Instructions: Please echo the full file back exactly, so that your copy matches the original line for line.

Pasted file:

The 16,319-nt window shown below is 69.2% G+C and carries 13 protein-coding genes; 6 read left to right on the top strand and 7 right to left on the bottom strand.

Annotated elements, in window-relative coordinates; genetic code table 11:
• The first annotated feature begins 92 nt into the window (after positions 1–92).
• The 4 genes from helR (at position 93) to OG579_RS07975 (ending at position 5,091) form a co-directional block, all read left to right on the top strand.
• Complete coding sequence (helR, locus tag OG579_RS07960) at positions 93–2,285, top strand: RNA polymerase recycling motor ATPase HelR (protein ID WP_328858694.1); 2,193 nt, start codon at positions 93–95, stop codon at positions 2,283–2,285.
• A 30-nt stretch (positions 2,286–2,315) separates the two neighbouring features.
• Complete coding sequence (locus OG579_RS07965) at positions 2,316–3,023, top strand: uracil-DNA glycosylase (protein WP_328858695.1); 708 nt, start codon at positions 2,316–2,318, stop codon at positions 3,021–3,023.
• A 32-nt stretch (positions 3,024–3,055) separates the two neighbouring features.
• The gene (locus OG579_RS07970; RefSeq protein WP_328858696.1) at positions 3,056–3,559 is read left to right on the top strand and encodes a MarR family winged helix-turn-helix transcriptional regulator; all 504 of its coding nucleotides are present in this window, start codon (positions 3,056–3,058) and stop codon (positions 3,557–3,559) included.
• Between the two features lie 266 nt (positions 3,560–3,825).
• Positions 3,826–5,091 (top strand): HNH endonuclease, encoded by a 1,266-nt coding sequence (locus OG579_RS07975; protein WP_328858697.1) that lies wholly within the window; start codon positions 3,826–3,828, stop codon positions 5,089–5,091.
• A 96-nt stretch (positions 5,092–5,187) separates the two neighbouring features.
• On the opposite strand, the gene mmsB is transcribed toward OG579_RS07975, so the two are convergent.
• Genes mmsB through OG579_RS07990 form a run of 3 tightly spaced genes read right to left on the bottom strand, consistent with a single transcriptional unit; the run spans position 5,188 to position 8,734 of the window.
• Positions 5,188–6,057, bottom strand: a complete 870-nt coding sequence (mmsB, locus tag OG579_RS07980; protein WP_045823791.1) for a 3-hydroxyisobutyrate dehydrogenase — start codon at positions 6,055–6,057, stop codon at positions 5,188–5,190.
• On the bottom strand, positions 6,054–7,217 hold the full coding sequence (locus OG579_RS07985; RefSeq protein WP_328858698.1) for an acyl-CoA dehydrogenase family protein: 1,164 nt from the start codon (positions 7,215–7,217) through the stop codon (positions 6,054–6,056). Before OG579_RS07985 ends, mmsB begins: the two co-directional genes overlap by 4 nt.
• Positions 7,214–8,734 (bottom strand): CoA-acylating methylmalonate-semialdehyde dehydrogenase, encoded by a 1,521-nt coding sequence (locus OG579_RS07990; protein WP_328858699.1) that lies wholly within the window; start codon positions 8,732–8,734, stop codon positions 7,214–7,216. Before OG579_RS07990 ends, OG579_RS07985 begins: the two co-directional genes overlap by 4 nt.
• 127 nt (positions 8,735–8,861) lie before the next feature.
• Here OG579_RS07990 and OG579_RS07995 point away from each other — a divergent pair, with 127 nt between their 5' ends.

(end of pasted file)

The 16,319-nt window shown below is 69.2% G+C and carries 13 protein-coding genes; 6 read left to right on the top strand and 7 right to left on the bottom strand.

Annotated elements, in window-relative coordinates; genetic code table 11:
• The first annotated feature begins 92 nt into the window (after positions 1–92).
• The 4 genes from helR (at position 93) to OG579_RS07975 (ending at position 5,091) form a co-directional block, all read left to right on the top strand.
• Complete coding sequence (helR, locus tag OG579_RS07960) at positions 93–2,285, top strand: RNA polymerase recycling motor ATPase HelR (protein ID WP_328858694.1); 2,193 nt, start codon at positions 93–95, stop codon at positions 2,283–2,285.
• A 30-nt stretch (positions 2,286–2,315) separates the two neighbouring features.
• Complete coding sequence (locus OG579_RS07965) at positions 2,316–3,023, top strand: uracil-DNA glycosylase (protein WP_328858695.1); 708 nt, start codon at positions 2,316–2,318, stop codon at positions 3,021–3,023.
• A 32-nt stretch (positions 3,024–3,055) separates the two neighbouring features.
• The gene (locus OG579_RS07970; RefSeq protein WP_328858696.1) at positions 3,056–3,559 is read left to right on the top strand and encodes a MarR family winged helix-turn-helix transcriptional regulator; all 504 of its coding nucleotides are present in this window, start codon (positions 3,056–3,058) and stop codon (positions 3,557–3,559) included.
• Between the two features lie 266 nt (positions 3,560–3,825).
• Positions 3,826–5,091 (top strand): HNH endonuclease, encoded by a 1,266-nt coding sequence (locus OG579_RS07975; protein WP_328858697.1) that lies wholly within the window; start codon positions 3,826–3,828, stop codon positions 5,089–5,091.
• A 96-nt stretch (positions 5,092–5,187) separates the two neighbouring features.
• On the opposite strand, the gene mmsB is transcribed toward OG579_RS07975, so the two are convergent.
• Genes mmsB through OG579_RS07990 form a run of 3 tightly spaced genes read right to left on the bottom strand, consistent with a single transcriptional unit; the run spans position 5,188 to position 8,734 of the window.
• Positions 5,188–6,057, bottom strand: a complete 870-nt coding sequence (mmsB, locus tag OG579_RS07980; protein WP_045823791.1) for a 3-hydroxyisobutyrate dehydrogenase — start codon at positions 6,055–6,057, stop codon at positions 5,188–5,190.
• On the bottom strand, positions 6,054–7,217 hold the full coding sequence (locus OG579_RS07985; RefSeq protein WP_328858698.1) for an acyl-CoA dehydrogenase family protein: 1,164 nt from the start codon (positions 7,215–7,217) through the stop codon (positions 6,054–6,056). Before OG579_RS07985 ends, mmsB begins: the two co-directional genes overlap by 4 nt.
• Positions 7,214–8,734 (bottom strand): CoA-acylating methylmalonate-semialdehyde dehydrogenase, encoded by a 1,521-nt coding sequence (locus OG579_RS07990; protein WP_328858699.1) that lies wholly within the window; start codon positions 8,732–8,734, stop codon positions 7,214–7,216. Before OG579_RS07990 ends, OG579_RS07985 begins: the two co-directional genes overlap by 4 nt.
• 127 nt (positions 8,735–8,861) lie before the next feature.
• Here OG579_RS07990 and OG579_RS07995 point away from each other — a divergent pair, with 127 nt between their 5' ends.